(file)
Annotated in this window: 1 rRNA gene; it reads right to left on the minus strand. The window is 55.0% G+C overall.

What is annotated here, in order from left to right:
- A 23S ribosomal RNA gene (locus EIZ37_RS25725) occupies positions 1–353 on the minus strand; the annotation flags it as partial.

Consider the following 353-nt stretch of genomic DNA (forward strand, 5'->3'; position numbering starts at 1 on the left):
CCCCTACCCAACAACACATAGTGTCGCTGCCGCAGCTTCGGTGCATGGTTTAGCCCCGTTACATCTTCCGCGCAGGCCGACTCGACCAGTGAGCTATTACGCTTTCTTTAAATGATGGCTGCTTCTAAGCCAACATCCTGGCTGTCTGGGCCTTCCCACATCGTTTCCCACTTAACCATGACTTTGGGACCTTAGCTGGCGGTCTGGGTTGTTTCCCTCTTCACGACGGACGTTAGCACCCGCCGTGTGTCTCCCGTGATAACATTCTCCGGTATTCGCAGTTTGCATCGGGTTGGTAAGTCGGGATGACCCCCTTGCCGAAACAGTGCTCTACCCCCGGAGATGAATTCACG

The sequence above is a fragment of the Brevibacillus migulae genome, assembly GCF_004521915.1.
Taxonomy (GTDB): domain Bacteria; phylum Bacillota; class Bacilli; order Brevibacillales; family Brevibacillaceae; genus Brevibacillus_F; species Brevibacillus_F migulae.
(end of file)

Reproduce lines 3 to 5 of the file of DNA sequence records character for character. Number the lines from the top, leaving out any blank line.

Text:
- A 23S ribosomal RNA gene (locus EIZ37_RS25725) occupies positions 1–353 on the minus strand; the annotation flags it as partial.

Consider the following 353-nt stretch of genomic DNA (forward strand, 5'->3'; position numbering starts at 1 on the left):
CCCCTACCCAACAACACATAGTGTCGCTGCCGCAGCTTCGGTGCATGGTTTAGCCCCGTTACATCTTCCGCGCAGGCCGACTCGACCAGTGAGCTATTACGCTTTCTTTAAATGATGGCTGCTTCTAAGCCAACATCCTGGCTGTCTGGGCCTTCCCACATCGTTTCCCACTTAACCATGACTTTGGGACCTTAGCTGGCGGTCTGGGTTGTTTCCCTCTTCACGACGGACGTTAGCACCCGCCGTGTGTCTCCCGTGATAACATTCTCCGGTATTCGCAGTTTGCATCGGGTTGGTAAGTCGGGATGACCCCCTTGCCGAAACAGTGCTCTACCCCCGGAGATGAATTCACG